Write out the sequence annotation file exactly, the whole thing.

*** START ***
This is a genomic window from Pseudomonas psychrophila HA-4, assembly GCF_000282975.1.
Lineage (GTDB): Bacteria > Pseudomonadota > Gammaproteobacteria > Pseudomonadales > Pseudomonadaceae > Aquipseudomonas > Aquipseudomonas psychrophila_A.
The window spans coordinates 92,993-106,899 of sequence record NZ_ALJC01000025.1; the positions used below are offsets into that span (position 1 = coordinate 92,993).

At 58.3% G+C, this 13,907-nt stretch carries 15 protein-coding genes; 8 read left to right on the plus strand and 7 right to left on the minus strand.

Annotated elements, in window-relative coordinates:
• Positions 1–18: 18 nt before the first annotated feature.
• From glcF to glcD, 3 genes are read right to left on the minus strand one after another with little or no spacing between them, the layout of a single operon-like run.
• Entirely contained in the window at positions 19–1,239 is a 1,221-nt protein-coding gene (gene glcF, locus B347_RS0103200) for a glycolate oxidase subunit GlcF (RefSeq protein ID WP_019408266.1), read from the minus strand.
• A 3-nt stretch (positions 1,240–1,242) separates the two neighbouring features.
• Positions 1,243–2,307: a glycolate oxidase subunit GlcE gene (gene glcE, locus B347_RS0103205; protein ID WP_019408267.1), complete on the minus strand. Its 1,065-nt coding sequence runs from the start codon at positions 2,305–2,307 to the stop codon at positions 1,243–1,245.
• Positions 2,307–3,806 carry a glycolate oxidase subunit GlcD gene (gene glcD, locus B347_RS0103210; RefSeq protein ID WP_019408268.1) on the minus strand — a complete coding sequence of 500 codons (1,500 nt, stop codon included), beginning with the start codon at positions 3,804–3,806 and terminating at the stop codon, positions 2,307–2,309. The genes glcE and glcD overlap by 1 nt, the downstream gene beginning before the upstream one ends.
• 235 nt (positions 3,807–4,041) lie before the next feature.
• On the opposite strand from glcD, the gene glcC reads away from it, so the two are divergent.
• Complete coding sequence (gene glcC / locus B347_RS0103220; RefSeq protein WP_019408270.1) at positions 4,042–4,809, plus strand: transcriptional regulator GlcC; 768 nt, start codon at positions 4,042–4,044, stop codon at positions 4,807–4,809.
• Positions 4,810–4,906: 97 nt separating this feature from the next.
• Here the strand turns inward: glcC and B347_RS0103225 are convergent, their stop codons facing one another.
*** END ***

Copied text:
This is a genomic window from Pseudomonas psychrophila HA-4, assembly GCF_000282975.1.
Lineage (GTDB): Bacteria > Pseudomonadota > Gammaproteobacteria > Pseudomonadales > Pseudomonadaceae > Aquipseudomonas > Aquipseudomonas psychrophila_A.
The window spans coordinates 92,993-106,899 of sequence record NZ_ALJC01000025.1; the positions used below are offsets into that span (position 1 = coordinate 92,993).

At 58.3% G+C, this 13,907-nt stretch carries 15 protein-coding genes; 8 read left to right on the plus strand and 7 right to left on the minus strand.

Annotated elements, in window-relative coordinates:
• Positions 1–18: 18 nt before the first annotated feature.
• From glcF to glcD, 3 genes are read right to left on the minus strand one after another with little or no spacing between them, the layout of a single operon-like run.
• Entirely contained in the window at positions 19–1,239 is a 1,221-nt protein-coding gene (gene glcF, locus B347_RS0103200) for a glycolate oxidase subunit GlcF (RefSeq protein ID WP_019408266.1), read from the minus strand.
• A 3-nt stretch (positions 1,240–1,242) separates the two neighbouring features.
• Positions 1,243–2,307: a glycolate oxidase subunit GlcE gene (gene glcE, locus B347_RS0103205; protein ID WP_019408267.1), complete on the minus strand. Its 1,065-nt coding sequence runs from the start codon at positions 2,305–2,307 to the stop codon at positions 1,243–1,245.
• Positions 2,307–3,806 carry a glycolate oxidase subunit GlcD gene (gene glcD, locus B347_RS0103210; RefSeq protein ID WP_019408268.1) on the minus strand — a complete coding sequence of 500 codons (1,500 nt, stop codon included), beginning with the start codon at positions 3,804–3,806 and terminating at the stop codon, positions 2,307–2,309. The genes glcE and glcD overlap by 1 nt, the downstream gene beginning before the upstream one ends.
• 235 nt (positions 3,807–4,041) lie before the next feature.
• On the opposite strand from glcD, the gene glcC reads away from it, so the two are divergent.
• Complete coding sequence (gene glcC / locus B347_RS0103220; RefSeq protein WP_019408270.1) at positions 4,042–4,809, plus strand: transcriptional regulator GlcC; 768 nt, start codon at positions 4,042–4,044, stop codon at positions 4,807–4,809.
• Positions 4,810–4,906: 97 nt separating this feature from the next.
• Here the strand turns inward: glcC and B347_RS0103225 are convergent, their stop codons facing one another.